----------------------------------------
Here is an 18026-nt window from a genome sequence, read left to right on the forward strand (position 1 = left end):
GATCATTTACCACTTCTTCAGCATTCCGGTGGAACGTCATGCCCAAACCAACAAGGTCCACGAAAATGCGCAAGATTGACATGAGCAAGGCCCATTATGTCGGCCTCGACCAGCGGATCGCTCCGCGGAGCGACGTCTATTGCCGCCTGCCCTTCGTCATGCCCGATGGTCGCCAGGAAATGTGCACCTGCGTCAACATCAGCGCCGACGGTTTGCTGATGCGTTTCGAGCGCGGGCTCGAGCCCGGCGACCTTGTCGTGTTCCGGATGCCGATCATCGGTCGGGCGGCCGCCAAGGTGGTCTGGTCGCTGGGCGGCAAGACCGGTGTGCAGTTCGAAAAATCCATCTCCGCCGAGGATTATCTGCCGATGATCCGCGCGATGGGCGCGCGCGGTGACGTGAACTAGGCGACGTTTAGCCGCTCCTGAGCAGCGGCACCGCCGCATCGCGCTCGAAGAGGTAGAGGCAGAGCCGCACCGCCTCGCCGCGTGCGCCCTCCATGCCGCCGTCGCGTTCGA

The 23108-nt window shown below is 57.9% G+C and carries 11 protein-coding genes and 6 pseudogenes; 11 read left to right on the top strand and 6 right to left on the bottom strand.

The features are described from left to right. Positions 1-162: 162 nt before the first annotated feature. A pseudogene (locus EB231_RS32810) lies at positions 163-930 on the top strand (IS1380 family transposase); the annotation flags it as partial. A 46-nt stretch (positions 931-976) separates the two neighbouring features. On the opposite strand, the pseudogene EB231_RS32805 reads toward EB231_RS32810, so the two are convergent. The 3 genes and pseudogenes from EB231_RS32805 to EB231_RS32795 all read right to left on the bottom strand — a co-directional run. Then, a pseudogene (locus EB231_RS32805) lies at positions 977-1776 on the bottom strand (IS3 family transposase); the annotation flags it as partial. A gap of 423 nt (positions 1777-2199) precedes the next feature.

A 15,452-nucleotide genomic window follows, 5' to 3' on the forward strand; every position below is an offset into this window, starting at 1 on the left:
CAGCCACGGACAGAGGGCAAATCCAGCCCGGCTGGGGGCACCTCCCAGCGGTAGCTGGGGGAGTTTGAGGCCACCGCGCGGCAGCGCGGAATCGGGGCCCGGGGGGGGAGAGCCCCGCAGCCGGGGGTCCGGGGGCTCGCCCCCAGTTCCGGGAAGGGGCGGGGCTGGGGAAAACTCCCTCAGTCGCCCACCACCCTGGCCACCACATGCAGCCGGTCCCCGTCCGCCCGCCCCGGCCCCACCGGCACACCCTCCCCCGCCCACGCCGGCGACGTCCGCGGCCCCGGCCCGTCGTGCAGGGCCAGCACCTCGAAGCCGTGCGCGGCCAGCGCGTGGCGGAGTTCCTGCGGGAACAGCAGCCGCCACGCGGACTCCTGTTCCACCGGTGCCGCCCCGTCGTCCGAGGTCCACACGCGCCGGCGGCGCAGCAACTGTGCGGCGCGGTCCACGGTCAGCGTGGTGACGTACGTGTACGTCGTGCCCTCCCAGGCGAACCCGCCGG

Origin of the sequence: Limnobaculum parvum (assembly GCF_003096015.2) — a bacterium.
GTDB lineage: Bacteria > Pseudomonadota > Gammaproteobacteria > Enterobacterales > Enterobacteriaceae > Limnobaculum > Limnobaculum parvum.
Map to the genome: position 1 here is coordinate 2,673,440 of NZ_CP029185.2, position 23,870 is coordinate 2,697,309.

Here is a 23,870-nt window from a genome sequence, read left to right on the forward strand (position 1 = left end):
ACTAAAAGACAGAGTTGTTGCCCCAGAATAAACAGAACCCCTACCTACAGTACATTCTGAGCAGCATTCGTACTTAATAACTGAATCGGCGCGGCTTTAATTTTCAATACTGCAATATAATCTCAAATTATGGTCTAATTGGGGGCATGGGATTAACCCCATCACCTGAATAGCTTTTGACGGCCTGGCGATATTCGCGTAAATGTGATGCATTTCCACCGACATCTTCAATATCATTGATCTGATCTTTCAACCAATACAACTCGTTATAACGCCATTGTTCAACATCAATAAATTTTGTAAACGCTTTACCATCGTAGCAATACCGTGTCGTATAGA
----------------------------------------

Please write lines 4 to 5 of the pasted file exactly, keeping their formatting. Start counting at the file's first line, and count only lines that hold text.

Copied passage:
The features are described from left to right. Positions 1-162: 162 nt before the first annotated feature. A pseudogene (locus EB231_RS32810) lies at positions 163-930 on the top strand (IS1380 family transposase); the annotation flags it as partial. A 46-nt stretch (positions 931-976) separates the two neighbouring features. On the opposite strand, the pseudogene EB231_RS32805 reads toward EB231_RS32810, so the two are convergent. The 3 genes and pseudogenes from EB231_RS32805 to EB231_RS32795 all read right to left on the bottom strand — a co-directional run. Then, a pseudogene (locus EB231_RS32805) lies at positions 977-1776 on the bottom strand (IS3 family transposase); the annotation flags it as partial. A gap of 423 nt (positions 1777-2199) precedes the next feature.

A 15,452-nucleotide genomic window follows, 5' to 3' on the forward strand; every position below is an offset into this window, starting at 1 on the left: